TCM Classic Film Festival 2022: Part Two, by David Bax
TCM Classic Film Festival 2022 Part Two
After The Letter, here comes another movie with a Max Steiner score (not the last of the festival for me, either), Michael Curtiz‘ Angels with Dirty Faces. A crime picture with James Cagney in the lead and featuring a large role for Humphrey Bogart before he was really Humphrey Bogart (not the last of those of the festival for me, either), it’s kind of surprising how close the movie comes to being a prototype for “inspiring teacher” movies like Dangerous Minds, with Cagney’s Rocky, a recently released career criminal, taking a group of young street toughs under his wing. Spoilers, though, he doesn’t get them to stand on any desks or anything. But there are plenty of evidence as to why, despite the overall movieness of it all, Angels with Dirty Faces is an influential gangster flick. It’s not just the sharp but unshowy dialogue but, when we see Rocky with his tie pin, peak lapels and double breasted suit, we know what young Henry Hill’s mom means in Goodfellas when she screams, “You look like a gangster!” And now I know what Paulie Walnuts is referencing when he asks, “Whaddaya know, whaddaya say?”
When you attend the TCM Classic Film Festival, you will have the opportunity to see multiple pre-Code movies. These are often hot ticket screenings at the festival and those introducing these aged gems will often play into the hype by describing each of them as “quintessential pre-Code.” That’s not always true but Mervyn LeRoy’s Three on a Match is a curious case. With its references to the flouting of prohibition, it has the soft scandalousness we tend to associate with the term. But, to me, what really defines this era of Hollywood is a focus on women who desire sex and other things not commonly prescribed to them by the status quo. Three on a Match certainly fits the bill, not just with its references to suffrage but, more specifically, with its tale of a wealthy, stifled housewife (Ann Dvorak) who leaves her gilded cage behind in favor of a romance with a small time criminal and a subsequent drug addiction. But, with clunky storytelling, like exposition delivered via newspaper headlines and the fact that her two best friends (Joan Blondell and Bette Davis) end up aligning with her jilted husband against her, the movie actually exhibits quite a bit of the moralizing that would come to define the Joseph Breen years of the Code. It’s still fun, though, and, once again, we get some early Bogart action.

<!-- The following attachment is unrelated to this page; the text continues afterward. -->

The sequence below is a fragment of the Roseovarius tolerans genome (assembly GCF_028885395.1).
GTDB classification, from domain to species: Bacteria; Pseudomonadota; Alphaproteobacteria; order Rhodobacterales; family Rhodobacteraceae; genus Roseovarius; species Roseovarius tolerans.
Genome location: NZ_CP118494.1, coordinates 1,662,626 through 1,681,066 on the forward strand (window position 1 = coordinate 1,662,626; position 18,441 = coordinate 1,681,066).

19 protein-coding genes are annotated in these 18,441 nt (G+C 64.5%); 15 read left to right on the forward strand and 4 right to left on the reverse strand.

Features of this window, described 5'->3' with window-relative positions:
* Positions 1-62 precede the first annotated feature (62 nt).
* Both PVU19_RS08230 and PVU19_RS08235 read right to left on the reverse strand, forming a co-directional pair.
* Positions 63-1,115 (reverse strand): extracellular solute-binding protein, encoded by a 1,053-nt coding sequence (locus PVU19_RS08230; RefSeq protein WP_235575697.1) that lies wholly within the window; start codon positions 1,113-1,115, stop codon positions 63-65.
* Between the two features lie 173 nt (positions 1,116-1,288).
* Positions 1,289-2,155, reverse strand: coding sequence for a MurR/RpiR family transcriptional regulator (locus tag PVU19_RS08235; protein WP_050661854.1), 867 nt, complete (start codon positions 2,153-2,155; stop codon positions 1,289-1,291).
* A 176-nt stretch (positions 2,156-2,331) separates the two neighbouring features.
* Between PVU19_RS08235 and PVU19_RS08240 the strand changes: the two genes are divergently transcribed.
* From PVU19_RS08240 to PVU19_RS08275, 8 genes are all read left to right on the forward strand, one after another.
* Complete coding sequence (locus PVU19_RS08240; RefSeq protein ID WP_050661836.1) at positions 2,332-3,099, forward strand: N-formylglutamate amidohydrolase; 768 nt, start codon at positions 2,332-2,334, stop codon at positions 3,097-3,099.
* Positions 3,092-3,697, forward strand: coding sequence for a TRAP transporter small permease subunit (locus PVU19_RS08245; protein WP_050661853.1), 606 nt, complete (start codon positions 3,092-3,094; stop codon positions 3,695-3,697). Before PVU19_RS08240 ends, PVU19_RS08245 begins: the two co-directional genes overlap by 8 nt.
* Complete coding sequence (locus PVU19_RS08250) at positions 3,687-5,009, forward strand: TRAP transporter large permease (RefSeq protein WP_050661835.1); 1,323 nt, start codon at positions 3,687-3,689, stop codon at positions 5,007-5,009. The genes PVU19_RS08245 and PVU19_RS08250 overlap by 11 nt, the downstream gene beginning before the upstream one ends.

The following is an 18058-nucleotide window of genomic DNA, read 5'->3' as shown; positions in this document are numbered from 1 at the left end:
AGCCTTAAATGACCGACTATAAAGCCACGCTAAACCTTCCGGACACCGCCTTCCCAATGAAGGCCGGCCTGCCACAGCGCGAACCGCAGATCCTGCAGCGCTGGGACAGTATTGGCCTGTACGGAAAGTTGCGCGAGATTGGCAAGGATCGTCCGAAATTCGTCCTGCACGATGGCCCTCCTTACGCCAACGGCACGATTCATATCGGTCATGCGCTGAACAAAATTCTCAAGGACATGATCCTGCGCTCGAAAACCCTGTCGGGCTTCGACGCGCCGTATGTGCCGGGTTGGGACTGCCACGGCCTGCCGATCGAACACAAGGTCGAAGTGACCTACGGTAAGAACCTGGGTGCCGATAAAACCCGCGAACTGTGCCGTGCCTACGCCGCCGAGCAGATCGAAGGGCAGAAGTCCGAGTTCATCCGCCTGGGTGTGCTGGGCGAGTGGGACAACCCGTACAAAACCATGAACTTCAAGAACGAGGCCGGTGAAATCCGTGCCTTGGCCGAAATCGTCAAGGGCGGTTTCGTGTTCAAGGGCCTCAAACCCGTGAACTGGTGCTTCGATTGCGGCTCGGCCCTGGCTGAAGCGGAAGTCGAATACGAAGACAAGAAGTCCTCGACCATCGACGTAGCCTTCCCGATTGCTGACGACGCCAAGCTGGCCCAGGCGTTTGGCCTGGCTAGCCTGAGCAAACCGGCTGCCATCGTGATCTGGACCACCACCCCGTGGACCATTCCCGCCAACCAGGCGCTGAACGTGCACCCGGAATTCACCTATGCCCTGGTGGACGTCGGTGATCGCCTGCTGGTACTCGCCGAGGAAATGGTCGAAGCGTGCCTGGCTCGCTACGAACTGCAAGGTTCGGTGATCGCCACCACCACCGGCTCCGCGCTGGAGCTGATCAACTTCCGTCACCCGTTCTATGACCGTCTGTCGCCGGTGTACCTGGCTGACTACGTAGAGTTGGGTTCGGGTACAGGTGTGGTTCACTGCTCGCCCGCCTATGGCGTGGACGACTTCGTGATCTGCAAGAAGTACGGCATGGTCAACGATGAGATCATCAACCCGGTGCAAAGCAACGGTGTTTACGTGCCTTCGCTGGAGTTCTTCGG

Next up for me was Budd Boetticher’s The Tall T, which immediately stood out given that I’d only seen black and white movies at the festival up to this point and this Western showcases full desert brilliance. Another stark difference is that this tale of a ranch hand (Randolph Scott) held captive by outlaws along with an heiress (Maureen O’Sullivan) came out on the other side of Breen’s stewardship of the Production Code but before the institution of the Motion Picture Association’s ratings system. There’s a little bit more that Hollywood movies could get away with during this period and The Tall T gets away with as much as possible, reflecting Elmore Leonard’s source material in its brutality.
It was clear there was something special about William Wyler’s (again!) Counsellor at Law from the introduction of the delightfully hilarious, thick Brooklyn accented receptionist played by Isabel Jewell, who answer phones and transfers call at a rabbit’s pace, all while carrying on telling a never-ending story to her coworkers and placing her lunch order with the office’s errand boy. It’s such a big performance, in the best way possible, that it feels perfectly suited to the movie’s overall impression of being playlike. There are only a few sets—the lawyer’s (John Barrymore) waiting room, personal secretary’s office, private office and the elevator bank outside of it all—all of them gorgeous Art Deco creations through which characters cycle via doors and hallways almost like a farce. Counsellor at Law isn’t quite a comedy, though. It’s more like a very early precursor to Uncut Gems, the tale of a likable but unscrupulous schemer who keeps getting himself further and further in over his head. We want the son of a bitch to win, even when his motivations in the cases he takes and how he defends them are just as likely to be based on personal gain as they are on virtue. This one may not qualify as “quintessential pre-Code” according to the definition I outlined above but it thrives in exactly the kind of moral gray era Breen would find suspicious only a short time later.